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Broadside ballad entitled 'Battle of Inkermann'


Battle of Inkermann,

The Battle of Inkermann, fought and conquered by the
Allied Troops?British, French, Sardinians and Turks, on
the 5th November 1854, will ever stand, on the memory of
the present generation; and on the page of history it will
go to the end of the world, as one of the greatest achieve-
ments ever accomplished by gun, sword, and cannon. The
difficulties the Allies had to encounter were great, and only
noble hearts could accomplish them. Bravery on the Allies
side closed the day's proceedings, while many a. brave hero
lies now on the Crimea, having left heart broken mothers
and widowed wives to lament their loss?but having died
honourably for their country's rights, they look back with
melancholy and delight. Hear what the Poet now says In
his noble piece of Recitation, which the poet has no doubt
Will be recited by every school boy, and on every stage of
the globe till time shall be no more.'   It can only be had in
the Poet's Box, 6 St Andrew's Lane, Glasgow.


Sebastopol lay shrouded in thick November's gloom,
And through the midnight silence the guns had ceas'd to boom;
The sentinel the outworn in watching for the morn
From Balaklava's heights, beheld the Russian lights
In the close beleagured fortress far a-down ;
And heard the sound of bells coming upwards through the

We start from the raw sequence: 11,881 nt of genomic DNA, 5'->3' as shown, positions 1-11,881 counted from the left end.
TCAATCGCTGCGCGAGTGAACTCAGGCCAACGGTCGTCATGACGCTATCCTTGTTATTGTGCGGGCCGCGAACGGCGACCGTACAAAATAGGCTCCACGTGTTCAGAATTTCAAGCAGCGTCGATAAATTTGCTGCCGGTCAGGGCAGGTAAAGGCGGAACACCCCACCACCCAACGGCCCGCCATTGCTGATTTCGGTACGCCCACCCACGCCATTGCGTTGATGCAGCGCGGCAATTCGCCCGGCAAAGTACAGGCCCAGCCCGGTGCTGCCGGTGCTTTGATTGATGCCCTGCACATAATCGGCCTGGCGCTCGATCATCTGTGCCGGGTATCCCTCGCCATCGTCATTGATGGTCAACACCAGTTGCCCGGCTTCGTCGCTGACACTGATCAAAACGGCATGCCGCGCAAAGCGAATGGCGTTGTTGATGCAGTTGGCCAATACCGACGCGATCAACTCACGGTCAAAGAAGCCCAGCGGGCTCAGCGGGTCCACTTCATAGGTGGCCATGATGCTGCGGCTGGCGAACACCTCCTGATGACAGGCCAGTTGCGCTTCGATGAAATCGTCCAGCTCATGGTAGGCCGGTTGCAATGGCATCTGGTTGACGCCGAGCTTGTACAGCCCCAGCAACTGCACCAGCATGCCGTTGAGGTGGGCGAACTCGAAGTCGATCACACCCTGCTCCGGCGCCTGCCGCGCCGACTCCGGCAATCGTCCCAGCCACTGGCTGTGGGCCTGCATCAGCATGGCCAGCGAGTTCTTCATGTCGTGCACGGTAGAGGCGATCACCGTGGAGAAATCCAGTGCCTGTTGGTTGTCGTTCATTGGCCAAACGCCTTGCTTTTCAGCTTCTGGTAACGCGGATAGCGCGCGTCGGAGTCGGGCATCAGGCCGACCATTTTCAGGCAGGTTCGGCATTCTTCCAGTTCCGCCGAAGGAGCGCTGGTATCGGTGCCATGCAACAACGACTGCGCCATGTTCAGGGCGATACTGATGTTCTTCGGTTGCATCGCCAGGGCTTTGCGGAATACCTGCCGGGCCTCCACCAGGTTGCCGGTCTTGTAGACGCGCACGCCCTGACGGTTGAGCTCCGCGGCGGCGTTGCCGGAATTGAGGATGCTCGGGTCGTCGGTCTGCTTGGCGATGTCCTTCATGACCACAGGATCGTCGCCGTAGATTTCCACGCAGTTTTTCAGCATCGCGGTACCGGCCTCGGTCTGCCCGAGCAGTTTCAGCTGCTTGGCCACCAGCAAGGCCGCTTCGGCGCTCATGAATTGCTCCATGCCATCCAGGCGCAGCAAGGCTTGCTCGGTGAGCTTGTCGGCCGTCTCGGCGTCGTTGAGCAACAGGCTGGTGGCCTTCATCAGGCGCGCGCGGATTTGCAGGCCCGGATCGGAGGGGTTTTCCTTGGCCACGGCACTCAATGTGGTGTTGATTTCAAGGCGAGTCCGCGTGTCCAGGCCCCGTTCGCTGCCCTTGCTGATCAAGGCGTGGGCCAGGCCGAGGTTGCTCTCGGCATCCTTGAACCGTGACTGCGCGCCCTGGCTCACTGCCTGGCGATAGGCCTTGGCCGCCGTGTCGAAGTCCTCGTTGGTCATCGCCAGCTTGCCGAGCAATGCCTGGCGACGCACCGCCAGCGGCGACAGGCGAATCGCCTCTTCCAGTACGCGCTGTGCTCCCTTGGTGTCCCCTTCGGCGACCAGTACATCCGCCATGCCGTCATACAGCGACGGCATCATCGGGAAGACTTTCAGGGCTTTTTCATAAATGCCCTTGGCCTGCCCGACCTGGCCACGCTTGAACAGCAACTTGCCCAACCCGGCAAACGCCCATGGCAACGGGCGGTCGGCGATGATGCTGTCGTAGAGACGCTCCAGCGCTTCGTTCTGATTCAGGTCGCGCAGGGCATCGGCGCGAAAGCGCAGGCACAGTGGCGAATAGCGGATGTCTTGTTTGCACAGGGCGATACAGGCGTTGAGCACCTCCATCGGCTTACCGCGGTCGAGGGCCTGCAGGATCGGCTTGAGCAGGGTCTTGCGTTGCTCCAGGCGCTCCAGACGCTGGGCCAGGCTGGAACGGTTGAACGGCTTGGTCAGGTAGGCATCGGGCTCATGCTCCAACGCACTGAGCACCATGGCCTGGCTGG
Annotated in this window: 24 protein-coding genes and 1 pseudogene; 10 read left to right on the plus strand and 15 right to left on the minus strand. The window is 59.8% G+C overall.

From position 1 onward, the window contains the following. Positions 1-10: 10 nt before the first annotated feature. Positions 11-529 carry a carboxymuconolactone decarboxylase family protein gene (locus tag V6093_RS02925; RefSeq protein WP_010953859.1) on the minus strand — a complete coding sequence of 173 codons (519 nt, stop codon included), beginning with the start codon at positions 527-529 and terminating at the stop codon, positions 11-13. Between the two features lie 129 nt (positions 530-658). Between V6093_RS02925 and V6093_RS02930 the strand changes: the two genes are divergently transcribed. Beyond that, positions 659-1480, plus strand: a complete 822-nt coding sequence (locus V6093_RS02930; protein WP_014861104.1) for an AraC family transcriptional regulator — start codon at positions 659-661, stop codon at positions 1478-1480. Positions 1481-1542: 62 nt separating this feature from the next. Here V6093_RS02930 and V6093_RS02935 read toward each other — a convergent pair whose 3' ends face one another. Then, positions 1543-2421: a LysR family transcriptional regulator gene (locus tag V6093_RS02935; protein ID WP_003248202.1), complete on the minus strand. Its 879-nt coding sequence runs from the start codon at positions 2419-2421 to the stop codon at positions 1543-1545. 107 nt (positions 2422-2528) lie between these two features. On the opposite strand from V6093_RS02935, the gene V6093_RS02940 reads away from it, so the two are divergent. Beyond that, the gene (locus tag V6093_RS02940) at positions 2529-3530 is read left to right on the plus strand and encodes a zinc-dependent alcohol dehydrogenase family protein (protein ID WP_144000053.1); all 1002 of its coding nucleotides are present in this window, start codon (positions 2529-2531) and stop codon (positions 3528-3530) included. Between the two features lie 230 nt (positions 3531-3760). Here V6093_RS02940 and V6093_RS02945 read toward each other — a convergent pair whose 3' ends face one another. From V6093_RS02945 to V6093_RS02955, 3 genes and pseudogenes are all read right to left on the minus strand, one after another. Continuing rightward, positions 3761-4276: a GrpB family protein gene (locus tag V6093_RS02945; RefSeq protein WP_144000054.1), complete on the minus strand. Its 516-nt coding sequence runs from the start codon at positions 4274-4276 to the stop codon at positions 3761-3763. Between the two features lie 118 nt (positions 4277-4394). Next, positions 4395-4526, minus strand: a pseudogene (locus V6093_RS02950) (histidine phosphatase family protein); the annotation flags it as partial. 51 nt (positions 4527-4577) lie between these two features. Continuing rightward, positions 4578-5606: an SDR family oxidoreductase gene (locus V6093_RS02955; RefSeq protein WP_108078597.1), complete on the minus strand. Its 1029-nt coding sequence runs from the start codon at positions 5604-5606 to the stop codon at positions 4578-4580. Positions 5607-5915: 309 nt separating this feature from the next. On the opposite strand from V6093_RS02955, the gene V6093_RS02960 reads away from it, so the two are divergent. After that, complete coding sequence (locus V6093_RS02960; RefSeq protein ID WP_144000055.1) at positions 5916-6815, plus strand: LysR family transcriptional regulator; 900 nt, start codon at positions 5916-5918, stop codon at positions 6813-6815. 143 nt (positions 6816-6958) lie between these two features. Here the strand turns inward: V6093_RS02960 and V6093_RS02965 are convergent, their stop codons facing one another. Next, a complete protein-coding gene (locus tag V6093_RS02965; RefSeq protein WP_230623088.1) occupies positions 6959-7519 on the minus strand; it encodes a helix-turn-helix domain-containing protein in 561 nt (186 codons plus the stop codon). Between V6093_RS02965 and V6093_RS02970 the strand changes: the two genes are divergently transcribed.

And the sound of mingling voices and anthems from the town.
They pray'd the God of Justice to thwart them in their wrong,
They consecrated murder with jubilee and song;
To the slain the joys of heaven, may their sins all be for
When the promises divine had passed along their line,
As they gathered in their m riads ere the dawn;
While their priests in full ac ord chaunted glory to the Lord,
To bless the Russian banner and the sword for battle drawn.
Stealthly and dark lay amid the rain and sleet,
No trumpet's call resounding, drums beat, nor bugles blows
But shadow-like and slow came the legions of the foe,
Moving dimly up the steep where the British camps do sleep,
Lay unconscious of the danger lurking near ;
And the soldier breathing hard on the cold and trodden
Dreams of victory, wife and children dear.
Hark ! heard you not a rumbling in the misty moving air,
Like the rush of rising tempest when they shake the forest
The outpost on the hill hears it close and closer still,
Tis the tramp of iron heels, 'tis the crash of cannon wheels.
To arms! to arms ! is the cry, his the Russians on our flank,
Up and arm each British rank, and meet the gallant Guards-
men to conquer or to die!
Then rose the loud alarm with hurricane of sound,
From short and easy slumber sprung each hero to the
Sprung each horseman to his steed, ready saddled for his
Sprung each soldier to his place with a stern determined face,
While the rousing drum and bugle echo far;
And the cruck of rifles wrung and the cannon found a tongue,
And down upon them bursting came the avalanche of war.
As long as France and England shall combine their warlike
Their deeds shall be remembered should the battle burst
but to action so sublime will inspire each futher mind.
When war's alarms shall cease and the nations live in peace,
Free from tyranny, its murders, and its van ;
Let's tell with honoured pride, how our soldiers fought and .
And saved a threatened world on the heights of Inkerma nn.

Saturday Morning, August 8,1867.

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Date published: 1857   shelfmark: L.C.Fol.70(127a)
Broadside ballad entitled 'Battle of Inkermann'
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